My point exactly GarryB a towed AA gun delivered by helicopter ideal to protect high vantage points and if you do have to bug out not a massive loss or high tech.
In an emergency take the barrels and the bolts and pile the remaining ammo on top and set fire to what is left...
But very mobile and very useful systems that can reach out and touch an enemy that might otherwise think they are safe... modern thermal optics offer excellent long range visibility especially in some conditions like in the mountains or on open plains... having a weapon that can reach out and touch makes you safer.
But if not acted upon quick enough there comes a point something becomes so obsolete that only option is museum piece, target practice or scrap
The critical thing is ammo and do you have an alternative.
If you had millions of rounds of 30x165mm for your air force and suddenly your air force was grounded then it is an idea to work out some way of using the ammo... problems involved include most aircraft guns have very short ammo life spans... the single barrel 30mm cannon from the Flanker and Fulcrum are only good for 4-5 thousand rounds... which sounds bad... but they are compact and light and powerful and no fighter pilot would fire half that many rounds in an entire career let alone a fighter needing a replacement within the span of one war let alone several.
We see Ukrainians using the projectile from a 23mm cannon shell in a rifle muzzle mounted tube to act as a sort of grenade launcher... it is certainly a way to use up old cannon shells, but not really very safe and not really very effective... a 40mm grenade launcher would be much safer and more reliable and more accurate and effective...
The idea of putting old guns on new chassis and adding radar... when you add radar it starts to become expensive and much more automated... you need electric drives to operate the gun, which means rather sophisticated mounts etc etc
Most of the stuff we are looking at... ZU-23s lashed onto the back of APCs, or on flatbed trucks in open mounts are rather adhoc, but are also cheap and simple... they have the vehicles and the guns and clearly the ammo, so it makes sense.
As for the 57mm round etc how many
zsu-57-2 are laying around not just in Russian storage but around the world sitting doing nothing as well as other systems and vehicles? I remember an article on Belarus military which showed pictures that they were sitting with vast number of vehicles sitting doing nothing. Armoured vehicles and artillery guns a waste of money they could have cleared a lot of it decades ago. 2S1 and D-20 guns I remember was just sea of them.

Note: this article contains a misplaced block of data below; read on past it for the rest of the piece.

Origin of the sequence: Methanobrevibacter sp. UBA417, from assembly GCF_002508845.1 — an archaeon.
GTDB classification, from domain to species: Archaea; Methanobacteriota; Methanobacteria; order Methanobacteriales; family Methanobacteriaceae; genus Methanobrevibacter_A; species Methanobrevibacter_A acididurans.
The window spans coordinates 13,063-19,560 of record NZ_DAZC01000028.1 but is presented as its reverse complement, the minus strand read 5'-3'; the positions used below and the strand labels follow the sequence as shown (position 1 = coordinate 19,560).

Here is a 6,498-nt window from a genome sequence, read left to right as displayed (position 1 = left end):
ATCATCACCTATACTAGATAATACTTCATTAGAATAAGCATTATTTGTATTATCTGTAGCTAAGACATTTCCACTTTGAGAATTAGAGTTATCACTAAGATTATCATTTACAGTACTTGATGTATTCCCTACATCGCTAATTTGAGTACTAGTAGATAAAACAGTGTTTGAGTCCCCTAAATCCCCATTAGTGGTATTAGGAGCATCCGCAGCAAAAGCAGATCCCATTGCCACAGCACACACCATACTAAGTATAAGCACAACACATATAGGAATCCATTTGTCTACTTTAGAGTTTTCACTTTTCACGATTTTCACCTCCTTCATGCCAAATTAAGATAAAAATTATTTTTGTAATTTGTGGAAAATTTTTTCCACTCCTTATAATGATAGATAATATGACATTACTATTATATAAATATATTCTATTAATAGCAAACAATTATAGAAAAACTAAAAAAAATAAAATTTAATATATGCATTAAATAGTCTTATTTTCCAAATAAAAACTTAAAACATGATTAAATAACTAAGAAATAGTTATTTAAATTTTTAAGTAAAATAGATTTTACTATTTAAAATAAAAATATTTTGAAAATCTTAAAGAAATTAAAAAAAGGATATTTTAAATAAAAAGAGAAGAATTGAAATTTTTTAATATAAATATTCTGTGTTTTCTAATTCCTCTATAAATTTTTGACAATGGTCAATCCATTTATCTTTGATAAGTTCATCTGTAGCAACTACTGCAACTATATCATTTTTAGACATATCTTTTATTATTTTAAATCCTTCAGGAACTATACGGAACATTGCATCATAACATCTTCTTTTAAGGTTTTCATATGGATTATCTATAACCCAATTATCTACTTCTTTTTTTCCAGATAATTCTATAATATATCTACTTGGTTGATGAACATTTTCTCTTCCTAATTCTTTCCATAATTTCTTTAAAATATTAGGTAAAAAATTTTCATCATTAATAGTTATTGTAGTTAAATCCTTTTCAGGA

When a real war starts it is often useful to have a reserve of weapons and ammo and parts to keep them operating... even if it is not your war, you can pass on ammo and weapons to allies.
There is the catch 22 of... if you keep the old stuff up to date and useful then it makes sense to actually use it, which makes things harder for new stuff that hasn't been made yet getting made.
Of course different militaries have different priorities... and different financial situations... a country like Belarus is a forward located Soviet country so there would likely have been rather more military equipment stored there than they could ever need... which was likely compounded by former Soviet forces in eastern europe likely passed through as they withdrew after the end of the cold war and might have dumped brand new kit... so of course weapons that a Syrian soldier would be happy to get his hands on might look like old crap to someone from Belarus who is not getting shot at.
In many places in Africa a ZSU-57-2 could be front line equipment that is vastly more useful than a tank because of its fire power... and lack of enemy MBTs...
In terms of self propelled weapons the ZSU-23-4 has advantage over the ZU-23-2.
The ZSU-23-4 is vastly more expensive to buy and to use than a towed ZU-23-2, and there are a lot of places you could never get a ZSU-23-4 that you could drag a ZU-23-2 and use effectively.
Lash a ZU-23-2 onto the back of a flatbed truck and it has a large portion of the mobility of the ZSU without the cost, but in terms of air defence performance the ZSU is rather better...
In terms of lighter man-portable weapons, the GSh-23 and GSh-30 (with 1, 2 or 6 barrels) have advantage over the ZU-23-2.
Well not really... if you want to use the GSh-23 or GSh-30 then you are going to have to rig up some sort of mount to use them and to store their ammo.... keep in mind that they are air force weapons so the ammo is electrically fired so you will need a good reliable power supply to fire them too... so the ammo needs to be air force ammo and it is not compatible with army ammo... which is percussion fired.
The aircraft weapons tend to have very high rates of fire.... which is usually not so important in ground to ground use... it would make short bursts rather devastating though.
Finland still use bmp-2 upgraded yet they have the cash to replace them must be a reason for it.
Couldn't be that it is a good vehicle suited to their conditions.... it wouldn't matter what they had in a real war...
Anti armour weapons are so widespread these days you need IFVs with tank level protection and even then they are not invincible...
And it's very unlikely you are going to air drop a zsu-23-4 on top of mountain etc.
And that is the important thing.... if you can't get heavy vehicles up there... neither can they... so the best they might have are mortars or HMGs... and the ZU-23 out ranges HMG by quite a distance...
In the mountains the advantage of being able to shoot at them and them not being able to shoot at you is the only advantage you need... there wont be jungle for them to hide in to sneak up on you... plus at higher altitudes helos become much easier targets as they are often struggling at the altitude and with no trees to hide behind...